Richards issued the apology as a statement to The Ringer, which published reports of the remarks on Wednesday.
According to the publication, Richards “repeatedly used offensive language and disparaged women’s bodies” on The Randumb Show, which Richards hosted between 2013 and 2014.
“It is humbling to confront a terribly embarrassing moment of misjudgment, thoughtlessness, and insensitivity from nearly a decade ago,” Richards said in his apology.
“Looking back now, there is no excuse, of course, for the comments I made on this podcast and I am deeply sorry. The podcast was intended to be a series of irreverent conversations between longtime friends who had a history of joking around.”
Richards said he has removed the episodes in question, adding: “Even with the passage of time, it’s more than clear that my attempts to be funny and provocative were not acceptable.
“My responsibilities today as a father, husband, and a public personality who speaks to many people through my role on television means I have substantial and serious obligations as a role model, and I intend to live up to them.”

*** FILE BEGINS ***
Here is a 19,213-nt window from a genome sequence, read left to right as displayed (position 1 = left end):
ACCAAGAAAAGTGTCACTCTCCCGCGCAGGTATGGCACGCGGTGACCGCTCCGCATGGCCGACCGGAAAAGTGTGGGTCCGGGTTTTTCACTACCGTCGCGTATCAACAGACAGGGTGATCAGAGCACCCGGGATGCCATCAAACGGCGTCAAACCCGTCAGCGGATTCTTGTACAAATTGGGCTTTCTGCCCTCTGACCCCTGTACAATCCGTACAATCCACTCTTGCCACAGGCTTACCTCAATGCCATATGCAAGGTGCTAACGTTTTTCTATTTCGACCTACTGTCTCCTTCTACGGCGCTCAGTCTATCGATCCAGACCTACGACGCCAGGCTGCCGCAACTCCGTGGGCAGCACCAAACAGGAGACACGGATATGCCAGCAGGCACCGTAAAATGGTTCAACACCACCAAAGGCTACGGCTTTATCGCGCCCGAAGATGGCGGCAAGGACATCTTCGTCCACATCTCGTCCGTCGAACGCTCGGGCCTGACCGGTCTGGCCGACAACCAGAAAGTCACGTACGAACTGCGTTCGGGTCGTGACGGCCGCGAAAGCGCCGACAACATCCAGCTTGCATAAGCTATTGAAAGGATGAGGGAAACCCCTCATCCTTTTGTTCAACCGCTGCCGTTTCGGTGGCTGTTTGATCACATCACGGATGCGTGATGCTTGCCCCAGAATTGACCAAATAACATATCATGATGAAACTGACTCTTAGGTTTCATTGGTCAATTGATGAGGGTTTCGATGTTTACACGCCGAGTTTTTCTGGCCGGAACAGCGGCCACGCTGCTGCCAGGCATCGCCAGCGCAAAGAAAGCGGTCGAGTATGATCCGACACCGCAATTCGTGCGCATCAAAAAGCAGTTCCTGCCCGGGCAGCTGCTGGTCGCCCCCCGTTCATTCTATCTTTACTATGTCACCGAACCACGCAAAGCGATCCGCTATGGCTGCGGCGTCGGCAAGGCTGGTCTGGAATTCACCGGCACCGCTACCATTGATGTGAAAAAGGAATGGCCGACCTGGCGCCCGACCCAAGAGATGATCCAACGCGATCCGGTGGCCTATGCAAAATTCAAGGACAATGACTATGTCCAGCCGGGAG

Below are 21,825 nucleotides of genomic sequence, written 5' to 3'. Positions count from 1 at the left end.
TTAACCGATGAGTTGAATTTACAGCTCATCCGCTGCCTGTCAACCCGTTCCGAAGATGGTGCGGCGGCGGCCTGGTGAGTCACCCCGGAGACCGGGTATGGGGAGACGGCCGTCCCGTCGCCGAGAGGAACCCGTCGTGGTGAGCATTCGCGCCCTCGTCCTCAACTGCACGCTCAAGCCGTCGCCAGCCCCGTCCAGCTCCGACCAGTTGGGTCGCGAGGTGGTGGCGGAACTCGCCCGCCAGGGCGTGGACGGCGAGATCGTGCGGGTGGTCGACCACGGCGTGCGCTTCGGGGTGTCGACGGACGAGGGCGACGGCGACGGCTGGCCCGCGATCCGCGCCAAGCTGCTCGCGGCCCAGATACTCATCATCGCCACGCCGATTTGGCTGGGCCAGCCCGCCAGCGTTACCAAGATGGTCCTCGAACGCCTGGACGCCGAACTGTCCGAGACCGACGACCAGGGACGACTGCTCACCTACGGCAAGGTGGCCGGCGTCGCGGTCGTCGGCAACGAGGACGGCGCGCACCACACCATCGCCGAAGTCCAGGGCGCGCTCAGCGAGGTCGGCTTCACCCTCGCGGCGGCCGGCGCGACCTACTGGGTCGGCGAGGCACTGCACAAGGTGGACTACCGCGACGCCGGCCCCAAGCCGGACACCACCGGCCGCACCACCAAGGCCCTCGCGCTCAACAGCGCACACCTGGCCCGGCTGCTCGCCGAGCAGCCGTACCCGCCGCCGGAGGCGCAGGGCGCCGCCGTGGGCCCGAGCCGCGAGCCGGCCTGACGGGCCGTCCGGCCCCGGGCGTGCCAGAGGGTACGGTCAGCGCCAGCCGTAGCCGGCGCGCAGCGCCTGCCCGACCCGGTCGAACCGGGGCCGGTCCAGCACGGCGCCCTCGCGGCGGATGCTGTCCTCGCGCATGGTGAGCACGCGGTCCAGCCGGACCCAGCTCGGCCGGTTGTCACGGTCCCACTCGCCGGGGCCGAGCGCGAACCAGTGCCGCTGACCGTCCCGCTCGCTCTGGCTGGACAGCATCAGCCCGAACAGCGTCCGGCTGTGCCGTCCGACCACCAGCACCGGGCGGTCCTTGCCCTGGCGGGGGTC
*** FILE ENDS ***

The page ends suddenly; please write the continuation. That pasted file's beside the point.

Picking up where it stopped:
According to The Ringer, a 2014 episode that aired after the iCloud photo hack, which caused some celebrities’ nude photos to leak, saw Richards “[ask] his assistant and his cohost – both much younger women – whether they had ever taken nude photos”.
“When his cohost said that she had sometimes taken photos of herself when she thought she looked cute, Richards responded, ‘Like booby pictures? What are we looking at?’” the outlet reported.
According to The Ringer, Richards also used the words “booth ho” and “booth slut” to refer to his co-host’s former job as a model at CES, a large tech trade show.
The Independent has contacted Sony Pictures Television, the production company behind Jeopardy!, for comment. Sony declined to comment when contacted by The Ringer, but the outlet said a source at the company had said that “the studio was unaware of the podcast’s existence or the episodes’ removal” until The Ringer notified them.
Earlier this month, Richards sent a note to Jeopardy! staffers (later provided to NBC News) addressing two past discrimination lawsuits dating back to his previous producing position on The Price is Right.
Richards denied any wrongdoing, describing the lawsuits as “employment disputes” and adding in part: “I want you all to know that the way in which my comments and actions have been characterised in these complaints does not reflect the reality of who I am or how we worked together on The Price is Right.”
On Jeopardy!, Richards will share hosting duties with The Big Bang Theory alumna Mayim Bialik. Richards will be the full-time host of the daily game show, while Bialik will host its primetime and spinoff series (including a forthcoming Jeopardy! National College Championship).
Bialik and Richards are taking over from Alex Trebek, who died of pancreatic cancer in November 2020.